This study examines individual responses to change and their influence on the success of organizational change initiatives. I used a grounded theory methodology to identify the key factors that influenced individual responses to change during the implementation of a large-scale change initiative at five business units in a $900 million manufacturing organization. I found that people make sense of organizational change efforts based on how the change either enhances or diminishes their individual and organizational identity. As people engage in this sensemaking process, they interpret these changes through four aspects of trust: trust in organization, trust in leadership, trust in process, and trust in outcome. To the extent that they believe that the organization, as an entity, acts in the collective's best interest and is competent, they will trust in the organization. To the extent that they believe that the leadership of the organization will act competently and with behavioral integrity, they will trust in their leadership. To the extent that they believe that the process is fair and that their interests are represented, they will trust in the process. To the extent that they believe that the outcome of the change will be beneficial and that the organization is capable of pulling it off, they will trust in outcome. Combined, these four trusts influence individual responses to change. In chapter 5, I introduce the 4 Trusts Model. The model incorporates my findings into a useful tool for managers. I conclude this dissertation by offering implications for research and practice.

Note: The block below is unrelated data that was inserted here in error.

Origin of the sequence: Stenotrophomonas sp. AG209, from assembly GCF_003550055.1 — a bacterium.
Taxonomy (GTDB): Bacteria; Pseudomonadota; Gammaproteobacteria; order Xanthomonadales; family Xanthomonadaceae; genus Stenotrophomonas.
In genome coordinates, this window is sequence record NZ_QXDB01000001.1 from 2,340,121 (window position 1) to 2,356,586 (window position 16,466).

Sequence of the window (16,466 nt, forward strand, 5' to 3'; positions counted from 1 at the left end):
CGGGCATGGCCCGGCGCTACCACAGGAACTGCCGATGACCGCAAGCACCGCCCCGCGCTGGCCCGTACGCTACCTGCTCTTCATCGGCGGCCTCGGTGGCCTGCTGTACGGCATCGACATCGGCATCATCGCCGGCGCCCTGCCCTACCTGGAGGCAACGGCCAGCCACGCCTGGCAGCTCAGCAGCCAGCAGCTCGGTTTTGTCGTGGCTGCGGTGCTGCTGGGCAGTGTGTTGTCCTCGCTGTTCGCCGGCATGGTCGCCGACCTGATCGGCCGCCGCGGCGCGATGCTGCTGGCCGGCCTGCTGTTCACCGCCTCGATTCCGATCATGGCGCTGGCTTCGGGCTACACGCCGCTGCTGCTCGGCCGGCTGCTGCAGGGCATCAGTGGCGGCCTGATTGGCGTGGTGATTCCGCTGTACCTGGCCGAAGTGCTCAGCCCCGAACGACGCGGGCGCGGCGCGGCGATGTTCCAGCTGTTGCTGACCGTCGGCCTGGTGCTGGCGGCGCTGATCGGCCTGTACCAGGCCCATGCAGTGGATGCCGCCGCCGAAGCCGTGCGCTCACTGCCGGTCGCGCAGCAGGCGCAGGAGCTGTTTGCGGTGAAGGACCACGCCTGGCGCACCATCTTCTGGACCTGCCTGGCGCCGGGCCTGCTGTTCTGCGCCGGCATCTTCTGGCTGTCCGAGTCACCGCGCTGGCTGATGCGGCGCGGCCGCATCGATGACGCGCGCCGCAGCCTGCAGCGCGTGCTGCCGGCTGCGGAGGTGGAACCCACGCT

|Advisor:||Ludema, James D.|
|School Location:||United States -- Illinois|
|Source:||DAI-A 70/04, Dissertation Abstracts International|
|Subjects:||Management, Occupational psychology|
|Keywords:||Change, Identity, Organizational change, Responses to change, Sensemaking, Trust|
Copyright in each Dissertation and Thesis is retained by the author. All Rights Reserved
The supplemental file or files you are about to download were provided to ProQuest by the author as part of a
dissertation or thesis. The supplemental files are provided "AS IS" without warranty. ProQuest is not responsible for the
content, format or impact on the supplemental file(s) on our system. in some cases, the file type may be unknown or
may be a .exe file. We recommend caution as you open such files.
Copyright of the original materials contained in the supplemental file is retained by the author and your access to the
supplemental files is subject to the ProQuest Terms and Conditions of use.
Depending on the size of the file(s) you are downloading, the system may take some time to download them. Please be